Wednesday, November 23, 2011

Laurinburg Lions Club Dinner Meeting, 1949

Published in 1949…the newspaper clipping doesn’t have a label, so I don’t know the name of the newspaper or the exact date of the publication.

More than 150 Lions and Lionesses filled Laurinburg’s Atkinson street recreation center Tuesday evening for an evening of entertainment and good food. The occasion was the annual ladies’ night of the Laurinburg Lions Club. Dr. Frank Jeter of the North Carolina Agricultural Extension Service was the principal speaker. Donald McQueen had charge of the arrangements and Club President Nelson P. Liles was master of ceremonies.

Not in a long time had any local group been treated to such an unusual display of Southern oratory as was expounded Tuesday evening. Attorney Jennings King started things off with a stirring and descriptive compliment to the virtues of Laurinburg and Scotland County womanhood. And Mrs. George McLeod was equally as eloquent in her toast to the Lions and response to Mr. King’s remarks.

When Dr. Jeter took the floor after another lengthy and moving introduction by friend K.J. Shaw, he said in effect that he felt something at a loss for words having to follow such fine performers. However, he soon proved that he was every bit equal to the occasion as he kept his listeners in rolls of laughter through a good portion of his talk. It is said that Dr. Jeter is in great demand as an after dinner speaker and the Lions and their Lionesses found out why Tuesday night.

While Dr. Jeter proved a past master at story telling and joking, he brought out his point for the evening strongly and professionally. He told something of the major accomplishments of North Carolina in the fields of industry and economics, and especially agriculture. He stated that North Carolina ranks third in the nation in the market value of its farm products. And that we are now at a turning point into a great scientific agricultural era. Dr. Jeter stated that this state has long set the agricultural pace in the South. In the years just ahead, North Carolina will be offering stronger completion to the mid-western and far western states in most every product they grow.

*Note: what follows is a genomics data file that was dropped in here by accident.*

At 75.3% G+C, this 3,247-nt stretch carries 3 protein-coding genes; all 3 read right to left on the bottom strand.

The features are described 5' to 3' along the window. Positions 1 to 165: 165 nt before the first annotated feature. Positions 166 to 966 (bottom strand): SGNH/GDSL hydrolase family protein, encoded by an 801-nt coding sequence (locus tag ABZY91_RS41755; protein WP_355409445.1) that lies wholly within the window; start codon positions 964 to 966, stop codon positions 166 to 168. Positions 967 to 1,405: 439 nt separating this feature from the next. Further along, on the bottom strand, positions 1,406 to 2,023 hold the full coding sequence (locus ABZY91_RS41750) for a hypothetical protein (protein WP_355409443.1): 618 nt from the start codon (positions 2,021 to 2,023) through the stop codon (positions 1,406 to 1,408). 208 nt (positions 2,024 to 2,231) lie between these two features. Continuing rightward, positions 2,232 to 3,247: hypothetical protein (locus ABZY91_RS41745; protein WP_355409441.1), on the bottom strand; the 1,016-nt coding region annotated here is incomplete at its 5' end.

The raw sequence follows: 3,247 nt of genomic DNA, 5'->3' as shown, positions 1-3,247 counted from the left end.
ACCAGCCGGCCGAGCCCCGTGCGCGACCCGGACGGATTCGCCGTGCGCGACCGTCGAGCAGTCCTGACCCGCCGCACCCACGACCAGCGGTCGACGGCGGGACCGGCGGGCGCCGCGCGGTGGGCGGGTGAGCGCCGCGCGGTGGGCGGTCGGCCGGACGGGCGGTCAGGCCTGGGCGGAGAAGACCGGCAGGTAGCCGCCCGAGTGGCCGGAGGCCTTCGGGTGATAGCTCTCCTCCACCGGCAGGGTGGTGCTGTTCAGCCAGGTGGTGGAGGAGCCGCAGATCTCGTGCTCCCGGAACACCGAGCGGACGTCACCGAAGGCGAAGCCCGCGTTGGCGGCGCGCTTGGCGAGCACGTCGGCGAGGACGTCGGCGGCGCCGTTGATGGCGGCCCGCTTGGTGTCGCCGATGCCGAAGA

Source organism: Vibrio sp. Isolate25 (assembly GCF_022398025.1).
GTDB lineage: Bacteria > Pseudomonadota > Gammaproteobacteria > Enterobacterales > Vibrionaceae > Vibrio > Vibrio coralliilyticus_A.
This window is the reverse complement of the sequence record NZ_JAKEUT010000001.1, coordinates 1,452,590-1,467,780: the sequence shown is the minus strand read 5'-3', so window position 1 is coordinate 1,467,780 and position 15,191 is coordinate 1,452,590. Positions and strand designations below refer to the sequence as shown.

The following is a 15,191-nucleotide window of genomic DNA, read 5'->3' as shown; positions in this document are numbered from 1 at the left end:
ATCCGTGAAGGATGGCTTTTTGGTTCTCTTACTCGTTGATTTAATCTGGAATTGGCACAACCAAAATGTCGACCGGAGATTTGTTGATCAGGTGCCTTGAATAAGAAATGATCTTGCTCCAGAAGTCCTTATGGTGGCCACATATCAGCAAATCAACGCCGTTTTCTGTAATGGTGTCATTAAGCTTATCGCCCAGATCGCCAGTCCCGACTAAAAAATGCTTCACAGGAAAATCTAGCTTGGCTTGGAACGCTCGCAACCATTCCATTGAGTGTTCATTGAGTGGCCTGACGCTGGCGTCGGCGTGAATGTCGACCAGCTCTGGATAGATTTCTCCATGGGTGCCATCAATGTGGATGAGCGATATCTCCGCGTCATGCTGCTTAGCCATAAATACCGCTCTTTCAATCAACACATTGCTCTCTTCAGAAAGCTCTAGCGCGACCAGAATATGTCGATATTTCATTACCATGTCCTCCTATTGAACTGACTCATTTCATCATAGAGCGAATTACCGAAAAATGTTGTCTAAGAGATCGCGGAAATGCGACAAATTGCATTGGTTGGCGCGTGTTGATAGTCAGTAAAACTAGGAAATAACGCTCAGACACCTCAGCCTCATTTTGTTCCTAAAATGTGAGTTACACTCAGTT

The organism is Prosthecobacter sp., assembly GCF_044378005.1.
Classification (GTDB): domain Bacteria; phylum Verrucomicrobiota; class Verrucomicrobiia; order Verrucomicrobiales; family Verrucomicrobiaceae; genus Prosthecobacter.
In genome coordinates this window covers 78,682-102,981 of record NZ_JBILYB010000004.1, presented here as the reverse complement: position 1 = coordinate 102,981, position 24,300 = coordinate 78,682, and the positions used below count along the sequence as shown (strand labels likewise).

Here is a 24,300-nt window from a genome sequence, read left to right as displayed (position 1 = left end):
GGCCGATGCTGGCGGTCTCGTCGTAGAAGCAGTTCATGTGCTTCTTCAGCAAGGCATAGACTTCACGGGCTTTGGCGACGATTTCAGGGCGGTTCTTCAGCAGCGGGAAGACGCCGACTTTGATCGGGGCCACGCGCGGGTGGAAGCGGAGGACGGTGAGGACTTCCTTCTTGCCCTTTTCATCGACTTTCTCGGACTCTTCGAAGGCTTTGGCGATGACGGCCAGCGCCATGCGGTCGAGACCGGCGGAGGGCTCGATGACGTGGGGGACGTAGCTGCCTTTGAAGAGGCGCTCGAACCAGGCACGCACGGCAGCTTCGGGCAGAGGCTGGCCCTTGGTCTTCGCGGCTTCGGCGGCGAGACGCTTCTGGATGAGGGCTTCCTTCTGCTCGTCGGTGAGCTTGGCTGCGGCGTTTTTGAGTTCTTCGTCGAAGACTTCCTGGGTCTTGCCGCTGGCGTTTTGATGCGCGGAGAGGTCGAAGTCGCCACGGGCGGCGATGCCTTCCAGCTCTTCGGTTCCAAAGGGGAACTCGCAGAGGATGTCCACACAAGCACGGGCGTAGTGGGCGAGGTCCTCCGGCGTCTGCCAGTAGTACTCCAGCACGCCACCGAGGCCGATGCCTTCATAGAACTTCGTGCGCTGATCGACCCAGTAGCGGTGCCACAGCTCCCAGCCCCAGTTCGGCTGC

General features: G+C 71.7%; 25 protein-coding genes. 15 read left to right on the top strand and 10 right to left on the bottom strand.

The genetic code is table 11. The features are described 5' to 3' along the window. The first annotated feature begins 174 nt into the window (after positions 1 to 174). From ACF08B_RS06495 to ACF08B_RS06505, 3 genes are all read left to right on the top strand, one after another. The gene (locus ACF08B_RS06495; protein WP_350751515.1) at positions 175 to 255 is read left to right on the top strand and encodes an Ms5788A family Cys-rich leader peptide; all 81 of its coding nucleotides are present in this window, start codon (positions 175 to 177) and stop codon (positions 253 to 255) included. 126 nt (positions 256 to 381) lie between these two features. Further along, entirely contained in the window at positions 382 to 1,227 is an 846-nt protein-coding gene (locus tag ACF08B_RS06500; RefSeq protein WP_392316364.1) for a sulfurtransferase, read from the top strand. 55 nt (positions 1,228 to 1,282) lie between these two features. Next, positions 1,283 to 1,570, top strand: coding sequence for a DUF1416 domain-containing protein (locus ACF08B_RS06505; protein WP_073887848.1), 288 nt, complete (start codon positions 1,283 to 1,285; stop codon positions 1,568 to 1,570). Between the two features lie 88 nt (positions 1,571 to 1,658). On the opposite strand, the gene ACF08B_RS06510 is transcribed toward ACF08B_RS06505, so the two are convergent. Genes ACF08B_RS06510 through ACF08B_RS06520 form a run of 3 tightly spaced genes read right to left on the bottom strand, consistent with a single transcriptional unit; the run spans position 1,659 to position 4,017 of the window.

Dr. Jeter pointed out that we have a rich heritage in this state from the standpoint of citizenry as well as from farming. And that Scotland County was a strong part of the web that makes up our great state. He stated that scientific soil tests and experiment shave proved that anything that can possibly be grown in our great country can profitably be produced from the soil of the Old North State. He went on to say that North Carolina farmers are progressive and forward-looking, and that he wouldn’t hesitate to predict that we would in the not-so-distant future surpass or at least equal the agricultural achievements of all the great states of the Union.
During his entire speech, Dr. Jeter mentioned our controversial Governor Scott but one time. He referred to him as our “progressive Governor Scott, Good bless him,” which was taken in more ways that one by his audience.

Special Guests
Among the other special guests who enjoyed the occasion with the Lions were Dr. and Mrs. S.H. Fulton, Dr. and Mrs. J.B. Turner, Mr. and Mrs. Paul Livingston, Mr. and Mrs. Jack Gaw, Mrs. Frank Jeter, Mr. and Mrs. A.D. Stuart, District Governor, and Mrs. Jeff Wilson of Biscoe; Mr. and Mrs. Dewey Edwards of Fayetteville; Mr. and Mrs. R.B. Deaton of Ellerby and Dr. Hugh Mauldin of Spencer.

The menu for the evening, which featured roast turkey, also carried a fruit cup, cranberry sauce, dressing and giblet gravy, candied yams, buttered peas, stuffed celery, pickles, olive, hot rolls, coffee and topped off with ice cream and cake. R.D. Sanders made the invocation.

Officers of the Laurinburg club are N.P. Liles, president; Dr. J.J. Richardson, Charles Barrett and Emmitt Gill, vice presidents; Mack Guest, secretary; Roger Clemmons, treasurer; Yates Gamble, tail twister; Thurmond Willis, lion tamer. Bill Evans is immediate past president.

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